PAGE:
I don’t normally bother to read the likes of these sorts of websites, they are entirely too much doom and gloom; but I was trying to find out why I had so many links to my blog from Age of Autism (I never did find out, I must have commented on a page somewhere, I certainly doubt I am in their list of ‘fave’ blogs, lol), instead I found this. And I just could not let it go unchallenged. Here is my comment, slightly edited.
“I would say, don't hate the autism either. I can sympathise with parents of severely autistic kids, but i do not think hating the autism will help either them or the child. Firstly, hating anything is a waste of energy, and keeps the parent stuck in the angry, grieving mode. It's hard, yes, but it doesn't have to be a big tragedy thing, not every parent of an autistic child reacts that way.
Secondly, Autism cannot be separated from the child - it's as much a part of them as being (in these instances)male, and (presumably)white and American. It can't be ripped off or out. Being taught to 'hate' their own autism, means sooner or later the child will hate themselves for being autistic. Is that what anyone wants for their kid? It harms the child in the long run.
Consider this prospect - young adults on the spectrum, who have been taught to despise autism so much, they refuse to identify themselves as autistic, and deny themselves what support and services do exist for them, as a result. Or, they do identify with it, but are so ashamed of being autistic, because they know that it's ‘bad’, so once again they stay away from the places and people that could help them. Or, they are older autistic people who have somehow managed to fumble and bumble their way through life, always knowing they are 'different', and feeling 'lesser than' as a result, but never think to identify themselves AS autistic, because autistic people are 'those loonies and retards over there', not themselves, right?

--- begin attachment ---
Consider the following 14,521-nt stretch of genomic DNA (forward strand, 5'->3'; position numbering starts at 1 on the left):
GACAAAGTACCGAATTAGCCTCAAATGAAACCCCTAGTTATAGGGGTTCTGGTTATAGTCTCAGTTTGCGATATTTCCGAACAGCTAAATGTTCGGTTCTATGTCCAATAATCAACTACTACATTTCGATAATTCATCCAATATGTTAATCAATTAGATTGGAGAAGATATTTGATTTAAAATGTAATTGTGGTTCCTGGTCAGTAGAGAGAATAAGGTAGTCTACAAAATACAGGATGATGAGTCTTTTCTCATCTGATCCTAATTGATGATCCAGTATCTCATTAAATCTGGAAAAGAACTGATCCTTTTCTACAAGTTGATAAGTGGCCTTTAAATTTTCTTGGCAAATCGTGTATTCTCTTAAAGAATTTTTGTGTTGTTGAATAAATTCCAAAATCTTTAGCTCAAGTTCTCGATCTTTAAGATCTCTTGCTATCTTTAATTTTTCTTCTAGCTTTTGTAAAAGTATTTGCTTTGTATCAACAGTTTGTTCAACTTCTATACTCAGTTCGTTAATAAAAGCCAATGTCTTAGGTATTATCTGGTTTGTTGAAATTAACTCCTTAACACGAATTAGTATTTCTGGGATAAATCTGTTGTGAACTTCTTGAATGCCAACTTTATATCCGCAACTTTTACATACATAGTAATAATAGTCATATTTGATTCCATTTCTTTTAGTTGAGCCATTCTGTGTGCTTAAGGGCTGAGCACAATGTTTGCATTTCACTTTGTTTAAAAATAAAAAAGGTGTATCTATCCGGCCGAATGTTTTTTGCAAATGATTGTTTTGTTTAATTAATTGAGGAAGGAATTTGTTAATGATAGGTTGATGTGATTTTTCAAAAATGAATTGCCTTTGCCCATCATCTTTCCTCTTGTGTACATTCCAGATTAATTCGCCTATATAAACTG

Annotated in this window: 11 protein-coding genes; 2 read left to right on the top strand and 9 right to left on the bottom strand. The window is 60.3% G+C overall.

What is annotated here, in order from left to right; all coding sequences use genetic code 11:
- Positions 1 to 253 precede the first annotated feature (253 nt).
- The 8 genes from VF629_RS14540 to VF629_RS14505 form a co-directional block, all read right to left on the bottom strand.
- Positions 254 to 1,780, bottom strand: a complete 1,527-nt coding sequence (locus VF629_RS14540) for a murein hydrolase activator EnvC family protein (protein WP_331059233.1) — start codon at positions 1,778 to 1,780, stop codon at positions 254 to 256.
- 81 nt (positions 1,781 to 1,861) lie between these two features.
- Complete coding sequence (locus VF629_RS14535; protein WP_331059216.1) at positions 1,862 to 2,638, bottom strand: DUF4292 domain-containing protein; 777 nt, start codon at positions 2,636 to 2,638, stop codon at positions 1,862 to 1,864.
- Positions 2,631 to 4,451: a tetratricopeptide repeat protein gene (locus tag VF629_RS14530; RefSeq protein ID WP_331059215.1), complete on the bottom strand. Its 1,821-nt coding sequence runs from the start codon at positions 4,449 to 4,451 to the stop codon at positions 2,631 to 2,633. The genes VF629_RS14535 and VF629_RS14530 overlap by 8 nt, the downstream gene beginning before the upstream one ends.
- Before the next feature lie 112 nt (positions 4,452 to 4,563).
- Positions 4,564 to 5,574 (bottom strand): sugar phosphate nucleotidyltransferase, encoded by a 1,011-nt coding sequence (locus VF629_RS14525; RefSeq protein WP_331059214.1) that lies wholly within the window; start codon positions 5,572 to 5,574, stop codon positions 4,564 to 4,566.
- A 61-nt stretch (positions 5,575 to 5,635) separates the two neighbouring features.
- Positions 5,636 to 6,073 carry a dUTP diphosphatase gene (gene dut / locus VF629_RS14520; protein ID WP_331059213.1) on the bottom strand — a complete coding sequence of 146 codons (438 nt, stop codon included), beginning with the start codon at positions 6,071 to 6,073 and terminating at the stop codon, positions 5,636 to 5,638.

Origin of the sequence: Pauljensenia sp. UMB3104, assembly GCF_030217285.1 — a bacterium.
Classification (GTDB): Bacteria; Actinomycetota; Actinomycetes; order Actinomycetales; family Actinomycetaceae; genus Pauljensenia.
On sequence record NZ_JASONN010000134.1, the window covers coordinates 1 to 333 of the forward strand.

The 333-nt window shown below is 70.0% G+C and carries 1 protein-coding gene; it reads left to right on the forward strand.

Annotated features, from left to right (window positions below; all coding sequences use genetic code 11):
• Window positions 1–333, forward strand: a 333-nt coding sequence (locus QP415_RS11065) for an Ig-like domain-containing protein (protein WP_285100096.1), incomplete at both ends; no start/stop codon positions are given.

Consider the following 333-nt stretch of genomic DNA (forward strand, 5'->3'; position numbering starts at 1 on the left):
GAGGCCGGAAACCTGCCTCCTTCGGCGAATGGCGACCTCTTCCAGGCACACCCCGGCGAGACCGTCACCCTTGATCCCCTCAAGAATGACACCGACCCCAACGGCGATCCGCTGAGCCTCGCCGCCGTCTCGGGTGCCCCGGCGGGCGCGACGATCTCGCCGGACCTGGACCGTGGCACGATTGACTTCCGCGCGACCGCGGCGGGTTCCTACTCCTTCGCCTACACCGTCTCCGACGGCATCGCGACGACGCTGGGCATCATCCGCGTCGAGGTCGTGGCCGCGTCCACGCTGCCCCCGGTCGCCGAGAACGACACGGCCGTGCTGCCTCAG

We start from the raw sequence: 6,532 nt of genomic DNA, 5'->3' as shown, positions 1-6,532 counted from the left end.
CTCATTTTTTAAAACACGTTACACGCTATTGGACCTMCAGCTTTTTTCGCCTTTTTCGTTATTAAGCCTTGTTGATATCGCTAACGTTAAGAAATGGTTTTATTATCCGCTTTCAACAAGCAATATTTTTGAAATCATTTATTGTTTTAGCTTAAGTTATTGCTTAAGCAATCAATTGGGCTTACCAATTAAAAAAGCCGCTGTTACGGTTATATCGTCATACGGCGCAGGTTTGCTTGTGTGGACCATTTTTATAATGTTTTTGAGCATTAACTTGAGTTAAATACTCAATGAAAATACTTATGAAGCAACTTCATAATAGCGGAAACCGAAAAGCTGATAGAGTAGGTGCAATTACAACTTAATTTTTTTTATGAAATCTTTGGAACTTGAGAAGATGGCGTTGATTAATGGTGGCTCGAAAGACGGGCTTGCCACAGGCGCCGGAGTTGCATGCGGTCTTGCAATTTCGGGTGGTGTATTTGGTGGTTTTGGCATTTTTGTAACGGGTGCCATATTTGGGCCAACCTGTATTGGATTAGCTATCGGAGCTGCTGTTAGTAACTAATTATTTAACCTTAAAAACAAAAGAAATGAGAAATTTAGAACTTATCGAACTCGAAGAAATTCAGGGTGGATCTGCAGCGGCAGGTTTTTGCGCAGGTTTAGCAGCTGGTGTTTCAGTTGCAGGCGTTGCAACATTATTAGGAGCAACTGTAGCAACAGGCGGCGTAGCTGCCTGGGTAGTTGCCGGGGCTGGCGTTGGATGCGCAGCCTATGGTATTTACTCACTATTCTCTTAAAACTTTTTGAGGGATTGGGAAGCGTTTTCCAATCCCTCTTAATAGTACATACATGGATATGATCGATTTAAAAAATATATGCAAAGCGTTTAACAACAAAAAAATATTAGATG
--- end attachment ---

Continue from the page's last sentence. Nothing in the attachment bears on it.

Short version - please, don't hate the autism either. It's just as harmful, to both parent and child, as hating the kid.”
These, I might add, were not hypothetical scenarios I was talking about. See Rachel’s blog here, where she talks about the plight of young autistic adults who deny their autism. And I myself, like other autistic adults I know, spent many long, lonely, painful years not understanding why I was ‘different’, always feeling inferior to the ‘normal’ people, but never thinking I might be autistic, because of the negative stereotypes we all know of.
Whether the moderator has even let my comment through, I have no idea. Even if she does, there may be lots of negative replies or it will be just ignored or dismissed as ‘another one of those shrill neurodiversity nutters’, perhaps. I can but ‘plant seeds’, hoping that something I say, somewhere, will cause an ‘autism-as-tragedy’ parent, or someone else, to stop and think. And maybe listen, for once, to the ‘real’ experts in autism – the ones who actually live it.